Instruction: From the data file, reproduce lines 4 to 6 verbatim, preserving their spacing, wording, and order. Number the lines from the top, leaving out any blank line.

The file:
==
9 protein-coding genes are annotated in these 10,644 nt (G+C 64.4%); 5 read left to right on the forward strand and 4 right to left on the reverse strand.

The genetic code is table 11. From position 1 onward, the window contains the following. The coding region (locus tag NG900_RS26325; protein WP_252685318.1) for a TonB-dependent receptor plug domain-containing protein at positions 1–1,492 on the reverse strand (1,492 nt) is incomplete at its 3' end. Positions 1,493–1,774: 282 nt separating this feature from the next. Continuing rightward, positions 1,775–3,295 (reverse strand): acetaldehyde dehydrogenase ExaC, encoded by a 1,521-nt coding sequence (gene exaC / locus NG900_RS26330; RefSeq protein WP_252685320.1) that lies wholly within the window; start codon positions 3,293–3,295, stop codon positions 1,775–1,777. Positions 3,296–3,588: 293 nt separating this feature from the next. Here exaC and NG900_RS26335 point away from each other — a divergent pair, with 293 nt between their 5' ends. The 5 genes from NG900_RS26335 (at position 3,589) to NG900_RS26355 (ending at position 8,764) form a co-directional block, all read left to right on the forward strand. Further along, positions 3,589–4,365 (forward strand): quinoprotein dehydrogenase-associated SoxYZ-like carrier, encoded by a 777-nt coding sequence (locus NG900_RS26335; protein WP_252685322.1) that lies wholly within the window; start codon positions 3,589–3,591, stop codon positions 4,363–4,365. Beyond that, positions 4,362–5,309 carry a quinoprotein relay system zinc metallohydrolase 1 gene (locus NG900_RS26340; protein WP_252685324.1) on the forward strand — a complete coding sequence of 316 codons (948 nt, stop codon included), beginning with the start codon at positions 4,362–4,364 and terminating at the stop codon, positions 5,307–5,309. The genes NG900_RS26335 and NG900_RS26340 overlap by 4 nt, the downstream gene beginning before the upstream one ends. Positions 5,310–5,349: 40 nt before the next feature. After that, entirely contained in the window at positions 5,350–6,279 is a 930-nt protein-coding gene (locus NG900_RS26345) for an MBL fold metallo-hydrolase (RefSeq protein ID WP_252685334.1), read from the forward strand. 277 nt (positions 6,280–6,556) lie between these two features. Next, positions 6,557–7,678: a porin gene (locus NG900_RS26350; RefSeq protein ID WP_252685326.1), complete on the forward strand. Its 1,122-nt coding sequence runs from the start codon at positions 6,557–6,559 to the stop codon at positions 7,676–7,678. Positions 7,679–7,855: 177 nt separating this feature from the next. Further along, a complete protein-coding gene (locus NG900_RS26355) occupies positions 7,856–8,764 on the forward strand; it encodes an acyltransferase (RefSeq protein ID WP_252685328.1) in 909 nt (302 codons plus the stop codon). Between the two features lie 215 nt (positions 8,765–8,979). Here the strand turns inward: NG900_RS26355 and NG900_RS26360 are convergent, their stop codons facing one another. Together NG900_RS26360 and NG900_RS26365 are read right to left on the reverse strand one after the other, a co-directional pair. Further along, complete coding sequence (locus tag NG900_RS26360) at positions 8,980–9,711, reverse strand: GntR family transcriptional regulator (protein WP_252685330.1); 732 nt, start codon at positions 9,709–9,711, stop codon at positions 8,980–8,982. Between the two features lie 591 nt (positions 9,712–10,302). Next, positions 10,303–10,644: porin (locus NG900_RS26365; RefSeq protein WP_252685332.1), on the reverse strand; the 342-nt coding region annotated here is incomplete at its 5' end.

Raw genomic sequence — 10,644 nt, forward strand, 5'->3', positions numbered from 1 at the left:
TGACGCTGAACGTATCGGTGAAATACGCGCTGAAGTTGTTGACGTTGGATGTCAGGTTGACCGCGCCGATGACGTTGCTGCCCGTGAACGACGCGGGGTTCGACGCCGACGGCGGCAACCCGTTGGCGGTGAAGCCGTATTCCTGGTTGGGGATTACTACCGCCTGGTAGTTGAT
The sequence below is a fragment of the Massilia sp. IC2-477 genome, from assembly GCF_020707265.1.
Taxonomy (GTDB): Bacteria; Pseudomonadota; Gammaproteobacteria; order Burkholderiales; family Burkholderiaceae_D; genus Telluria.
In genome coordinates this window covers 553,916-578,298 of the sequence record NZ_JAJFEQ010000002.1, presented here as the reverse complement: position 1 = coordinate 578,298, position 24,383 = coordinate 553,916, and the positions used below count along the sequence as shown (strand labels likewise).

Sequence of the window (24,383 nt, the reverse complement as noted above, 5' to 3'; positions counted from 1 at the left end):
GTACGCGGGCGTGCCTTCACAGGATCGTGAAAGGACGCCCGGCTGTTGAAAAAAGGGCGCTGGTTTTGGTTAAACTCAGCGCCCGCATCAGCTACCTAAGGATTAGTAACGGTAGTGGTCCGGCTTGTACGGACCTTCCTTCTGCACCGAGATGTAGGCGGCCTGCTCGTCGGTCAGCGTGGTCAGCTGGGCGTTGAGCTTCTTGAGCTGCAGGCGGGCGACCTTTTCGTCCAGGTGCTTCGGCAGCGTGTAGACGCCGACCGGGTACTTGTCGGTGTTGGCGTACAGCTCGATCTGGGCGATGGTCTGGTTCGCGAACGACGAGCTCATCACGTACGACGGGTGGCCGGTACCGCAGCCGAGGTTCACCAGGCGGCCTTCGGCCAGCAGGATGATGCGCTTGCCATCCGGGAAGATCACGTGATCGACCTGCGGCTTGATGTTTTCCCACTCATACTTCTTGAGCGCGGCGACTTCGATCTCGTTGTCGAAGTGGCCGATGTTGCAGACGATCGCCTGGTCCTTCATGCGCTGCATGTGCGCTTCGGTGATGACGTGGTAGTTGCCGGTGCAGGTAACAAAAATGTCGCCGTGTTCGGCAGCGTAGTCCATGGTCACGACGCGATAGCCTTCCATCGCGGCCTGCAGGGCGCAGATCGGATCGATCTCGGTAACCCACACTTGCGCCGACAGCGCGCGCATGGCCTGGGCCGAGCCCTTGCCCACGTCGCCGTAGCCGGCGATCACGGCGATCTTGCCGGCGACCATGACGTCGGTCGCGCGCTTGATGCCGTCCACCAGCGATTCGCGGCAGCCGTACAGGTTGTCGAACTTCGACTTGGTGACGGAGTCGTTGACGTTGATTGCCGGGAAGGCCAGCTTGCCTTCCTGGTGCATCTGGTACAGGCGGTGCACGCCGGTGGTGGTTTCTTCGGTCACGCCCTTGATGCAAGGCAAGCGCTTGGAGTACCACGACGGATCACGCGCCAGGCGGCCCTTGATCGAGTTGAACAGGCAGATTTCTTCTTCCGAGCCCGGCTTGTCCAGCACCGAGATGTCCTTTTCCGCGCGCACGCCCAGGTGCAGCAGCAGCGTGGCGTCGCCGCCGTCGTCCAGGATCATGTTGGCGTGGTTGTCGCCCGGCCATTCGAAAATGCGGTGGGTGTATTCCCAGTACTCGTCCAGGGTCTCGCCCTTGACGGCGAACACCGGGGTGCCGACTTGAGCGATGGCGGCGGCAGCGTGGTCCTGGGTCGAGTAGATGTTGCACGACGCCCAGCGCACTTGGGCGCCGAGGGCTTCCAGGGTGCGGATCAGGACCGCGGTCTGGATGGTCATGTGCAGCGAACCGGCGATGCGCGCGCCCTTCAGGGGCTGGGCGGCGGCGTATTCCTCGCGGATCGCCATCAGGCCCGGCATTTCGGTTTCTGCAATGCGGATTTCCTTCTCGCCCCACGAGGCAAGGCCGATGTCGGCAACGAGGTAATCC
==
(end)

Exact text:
TGACGCTGAACGTATCGGTGAAATACGCGCTGAAGTTGTTGACGTTGGATGTCAGGTTGACCGCGCCGATGACGTTGCTGCCCGTGAACGACGCGGGGTTCGACGCCGACGGCGGCAACCCGTTGGCGGTGAAGCCGTATTCCTGGTTGGGGATTACTACCGCCTGGTAGTTGAT
The sequence below is a fragment of the Massilia sp. IC2-477 genome, from assembly GCF_020707265.1.
Taxonomy (GTDB): Bacteria; Pseudomonadota; Gammaproteobacteria; order Burkholderiales; family Burkholderiaceae_D; genus Telluria.